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Farnborough's flying heritage saved

Historic aviation centre given same protection status as Stonehenge

AN important part of Farnborough's aviation heritage has been saved from the axe after government intervention.

The future of facilities at the former Royal Aircraft Establishment has been secured following a decision to award the site the highest level of protection.

The Department of Culture, Media and Sport has confirmed that four buildings have been given Listed status in recognition of its significant historic importance.

The news is a major victory for campaigners who have fought to preserve the buildings.

Building Q121, with its famous clock tower, which contains the 24ft wind tunnel, has been upgraded from Grade II* to Grade I — the highest grade of listed protection in the country, alongside such sites as the Tower of London and Stonehenge.

Another building housing the Transonic wind tunnel has also been given Grade I protection.

The former HQ of the Farnborough Air Sciences Trust (FAST) and the earliest wind tunnel building in the UK, Building R52, has been given Grade II Listed status for the first time.

Finally, Trenchard House, the original Royal Engineers' Balloon School and current home of FAST, has been upgraded to Grade II listed status.

FAST member Richard Gardiner has played a key role in the campaign to save the buildings. He said: "We think it vindicates all the efforts that goes back to the earliest days of the government considering the site.

"We have been campaign-ing for ten years and this proves that it wasn't us just making a fuss but that the site really is unique and of historical importance.

"Grade I is outstanding, in national terms there are only a few thousand buildings with that status. It is a unique site," he added.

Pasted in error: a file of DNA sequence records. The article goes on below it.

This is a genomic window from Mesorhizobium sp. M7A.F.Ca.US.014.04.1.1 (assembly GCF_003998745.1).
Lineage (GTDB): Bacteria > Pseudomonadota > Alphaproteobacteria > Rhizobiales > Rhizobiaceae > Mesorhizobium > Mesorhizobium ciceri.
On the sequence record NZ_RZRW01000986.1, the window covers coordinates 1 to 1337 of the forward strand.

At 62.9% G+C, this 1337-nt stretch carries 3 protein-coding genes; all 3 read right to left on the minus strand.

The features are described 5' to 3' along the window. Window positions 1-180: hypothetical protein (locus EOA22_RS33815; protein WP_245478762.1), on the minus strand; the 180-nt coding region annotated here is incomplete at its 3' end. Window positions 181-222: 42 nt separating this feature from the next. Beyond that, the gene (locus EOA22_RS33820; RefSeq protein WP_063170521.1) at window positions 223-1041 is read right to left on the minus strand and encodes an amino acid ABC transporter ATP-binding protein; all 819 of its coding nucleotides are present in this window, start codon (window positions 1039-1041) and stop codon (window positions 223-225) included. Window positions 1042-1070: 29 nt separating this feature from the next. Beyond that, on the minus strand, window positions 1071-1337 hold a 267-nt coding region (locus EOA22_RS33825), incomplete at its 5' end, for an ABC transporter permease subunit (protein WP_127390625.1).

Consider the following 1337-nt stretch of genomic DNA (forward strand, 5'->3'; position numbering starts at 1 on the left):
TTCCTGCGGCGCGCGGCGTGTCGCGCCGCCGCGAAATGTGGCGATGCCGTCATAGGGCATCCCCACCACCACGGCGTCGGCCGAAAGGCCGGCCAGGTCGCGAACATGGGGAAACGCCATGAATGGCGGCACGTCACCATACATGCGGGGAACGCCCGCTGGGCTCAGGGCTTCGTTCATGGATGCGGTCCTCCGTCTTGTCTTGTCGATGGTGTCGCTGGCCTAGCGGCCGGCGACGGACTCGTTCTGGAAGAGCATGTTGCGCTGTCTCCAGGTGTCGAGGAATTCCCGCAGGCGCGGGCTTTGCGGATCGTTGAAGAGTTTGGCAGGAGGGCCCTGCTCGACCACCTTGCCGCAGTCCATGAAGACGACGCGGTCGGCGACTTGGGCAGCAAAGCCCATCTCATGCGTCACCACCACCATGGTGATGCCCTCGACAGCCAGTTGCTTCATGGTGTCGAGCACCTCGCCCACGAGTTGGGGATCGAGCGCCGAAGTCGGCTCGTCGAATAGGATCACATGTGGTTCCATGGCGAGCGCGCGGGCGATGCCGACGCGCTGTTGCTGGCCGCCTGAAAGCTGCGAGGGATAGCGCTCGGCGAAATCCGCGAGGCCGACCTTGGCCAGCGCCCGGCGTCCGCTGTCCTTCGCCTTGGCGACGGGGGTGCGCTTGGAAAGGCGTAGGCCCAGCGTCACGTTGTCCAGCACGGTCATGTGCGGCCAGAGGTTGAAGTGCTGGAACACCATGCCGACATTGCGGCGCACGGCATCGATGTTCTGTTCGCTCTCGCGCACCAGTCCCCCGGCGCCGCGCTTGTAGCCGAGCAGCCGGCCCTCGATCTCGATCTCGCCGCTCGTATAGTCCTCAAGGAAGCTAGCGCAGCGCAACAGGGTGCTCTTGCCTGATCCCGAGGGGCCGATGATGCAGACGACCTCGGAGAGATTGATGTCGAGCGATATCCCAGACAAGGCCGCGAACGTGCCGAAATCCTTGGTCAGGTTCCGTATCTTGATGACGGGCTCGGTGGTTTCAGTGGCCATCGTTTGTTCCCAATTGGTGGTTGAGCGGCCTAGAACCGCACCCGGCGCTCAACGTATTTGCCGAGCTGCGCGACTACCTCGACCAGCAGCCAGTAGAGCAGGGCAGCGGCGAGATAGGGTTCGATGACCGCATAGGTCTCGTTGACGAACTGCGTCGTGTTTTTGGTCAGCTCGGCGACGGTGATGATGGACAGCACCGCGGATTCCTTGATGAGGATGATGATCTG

"Certainly in the UK there is no other site with such a lot of history in such a small area. It's something everyone in Farnborough can be proud of as we've had a lot of support from the community and Rushmoor Borough Council."

Fellow campaigner Adam Wilkinson, of SAVE Britain's Heritage, said: "This is a huge boost for our campaign for the site, sending out the strongest possible message to the site's owner Slough Estates and to Rushmoor Borough Council, who should now finally realise its huge significance.

"We welcome the fact that the secretary of state has seen fit to bestow upon this site the highest level of protection, in line with that granted to other major historic aviation sites around the globe."

When FAST was formed in 1993, there was no protection for any of the historic buildings and all faced demolition.

Now, thanks to the high-level lobbying of SAVE Britain's Heritage, working closely with FAST, no other single aviation centre in the world has such a highly rated protected status.

SAVE has recently produced a study of how the site might be profitably reused while preserving the maximum number of buildings and unique sense of place.

This is available from SAVE free of charge via email ( or for £6 for a hard copy.

FAST hope to open their own museum of aviation artefacts at Trenchard House later this year.


Charlotte Neal
Chief Reporter (Aldershot)
Joshua Smith
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